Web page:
Ten percent of the number of voters that voted for governor in the last gubernatorial election — in each county — would thus be required to sign a petition before any question could end up on the ballot.

This would mean that those interested in any initiative actually spend time in Washington, Hancock, Aroostook, Piscataquis, Somerset, Franklin and Oxford counties, and collect at least a few hundred, if not a few thousand, signatures in each.

This would be equitable, it would preserve the referendum process, and most importantly, it would ensure that the Maine people — not special interests — truly support an idea before we were asked to vote on it.

Maine ethics panel aims to close ‘clean election’ loopholes

State and Capitol - Bangor Daily News -

Good morning from Augusta, where we’re in a bit of a lull when it comes to political news during the transition from the the 127th to the 128th Legislature. Democrats in the House of Representatives will wait until Friday to caucus, rounding out the rest of the Legislature’s leadership positions for the next two years.

Meanwhile, there are some folks already laser focused on the next election. Near the top of that list is the Maine Ethics Commission, which has introduced a slate of new campaign finance rules that future candidates would have to follow if they win legislative approval.

Some of the new rules, according to Jonathan Wayne, the ethics commission’s executive director, are the result of a 2015 referendum that was initiated by citizen petition. Other rules are being suggested by the commission in response to issues that have come up in the course of policing campaign finance laws.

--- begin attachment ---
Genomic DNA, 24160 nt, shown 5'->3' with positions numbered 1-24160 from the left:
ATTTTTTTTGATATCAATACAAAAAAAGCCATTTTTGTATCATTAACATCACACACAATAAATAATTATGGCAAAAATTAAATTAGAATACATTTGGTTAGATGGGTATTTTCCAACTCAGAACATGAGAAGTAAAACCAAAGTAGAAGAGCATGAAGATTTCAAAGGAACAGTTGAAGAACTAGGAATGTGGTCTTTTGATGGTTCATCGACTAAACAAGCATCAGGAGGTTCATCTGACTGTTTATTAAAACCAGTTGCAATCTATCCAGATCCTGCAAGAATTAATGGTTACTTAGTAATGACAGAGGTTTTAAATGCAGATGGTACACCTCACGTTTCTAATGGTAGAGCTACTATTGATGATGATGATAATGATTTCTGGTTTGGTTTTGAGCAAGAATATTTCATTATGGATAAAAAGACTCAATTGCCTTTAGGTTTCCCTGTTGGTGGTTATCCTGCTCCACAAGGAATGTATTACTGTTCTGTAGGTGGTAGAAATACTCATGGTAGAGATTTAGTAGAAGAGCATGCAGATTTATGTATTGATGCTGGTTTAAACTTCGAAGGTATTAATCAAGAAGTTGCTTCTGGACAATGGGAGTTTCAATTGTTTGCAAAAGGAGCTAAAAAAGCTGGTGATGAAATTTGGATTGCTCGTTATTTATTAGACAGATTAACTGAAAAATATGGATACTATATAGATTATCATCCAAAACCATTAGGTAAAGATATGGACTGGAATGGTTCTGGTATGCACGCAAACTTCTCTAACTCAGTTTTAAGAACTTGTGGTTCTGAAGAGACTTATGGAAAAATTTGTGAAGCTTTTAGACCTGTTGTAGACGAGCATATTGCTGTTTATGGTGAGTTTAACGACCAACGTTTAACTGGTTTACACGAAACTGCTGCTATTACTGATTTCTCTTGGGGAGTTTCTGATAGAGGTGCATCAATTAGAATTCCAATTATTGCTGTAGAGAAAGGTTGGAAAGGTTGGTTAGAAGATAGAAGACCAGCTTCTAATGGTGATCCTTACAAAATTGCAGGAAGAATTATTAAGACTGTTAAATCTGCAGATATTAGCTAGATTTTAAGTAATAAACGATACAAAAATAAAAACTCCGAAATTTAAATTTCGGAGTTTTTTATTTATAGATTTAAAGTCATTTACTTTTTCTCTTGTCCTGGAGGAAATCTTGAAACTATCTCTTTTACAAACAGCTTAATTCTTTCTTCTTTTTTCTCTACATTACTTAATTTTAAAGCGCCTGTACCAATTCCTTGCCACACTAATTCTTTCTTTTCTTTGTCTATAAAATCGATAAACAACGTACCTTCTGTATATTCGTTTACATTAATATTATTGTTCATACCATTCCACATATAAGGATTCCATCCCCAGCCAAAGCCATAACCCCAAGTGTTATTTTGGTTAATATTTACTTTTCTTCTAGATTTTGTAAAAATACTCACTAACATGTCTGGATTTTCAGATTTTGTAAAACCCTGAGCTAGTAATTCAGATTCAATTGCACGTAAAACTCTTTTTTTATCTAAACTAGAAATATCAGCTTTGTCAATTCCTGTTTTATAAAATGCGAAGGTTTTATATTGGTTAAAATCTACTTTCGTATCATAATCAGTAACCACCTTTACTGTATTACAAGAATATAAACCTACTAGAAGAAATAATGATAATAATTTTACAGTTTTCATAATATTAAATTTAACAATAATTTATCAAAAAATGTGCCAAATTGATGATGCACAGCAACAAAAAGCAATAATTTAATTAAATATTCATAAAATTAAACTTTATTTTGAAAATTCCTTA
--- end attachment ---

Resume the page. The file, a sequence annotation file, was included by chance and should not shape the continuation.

“In some cases we’re just putting into rules what our current practices are,” said Wayne.

The new rule proposals are as follows:

  • Doubling the amount of $5 seed money contributions that legislative candidates can collect and eliminating the requirement for gubernatorial candidates to collect seed money.
  • Allowing candidates to collect additional qualifying contributions.
  • Barring candidates from making payments of more than $50 in Maine Clean Election Act funds in cash.
  • Defining “fraudulent qualifying contributions” to guard against improper collections of qualifying contributions. This is to prevent candidates from paying for qualifying contributions and telling the commission they were from someone else.
  • Requiring gubernatorial candidates to designate one or more compliance officers to oversee the collection of qualifying contributions and to submit a written compliance plan to the commission.

The commission will hold a public hearing on these rules on December 8 at its headquarters in Augusta. Written comments can be emailed to Lorrie.Brann@maine.gov until 5 p.m. on December 19. — Christopher Cousins

Quick hits
  • Maine energy czar leaving: Patrick Woodcock, who has led Gov. Paul LePage’s energy office since January 2013 will leave that post in early December. Woodcock, who worked in Washington for former Sen. Olympia Snowe, was considered an effective bridge between the administration, legislators and the Maine Public Utilities Commission. He succeeded Ken Fletcher. No word on a successor was immediately available.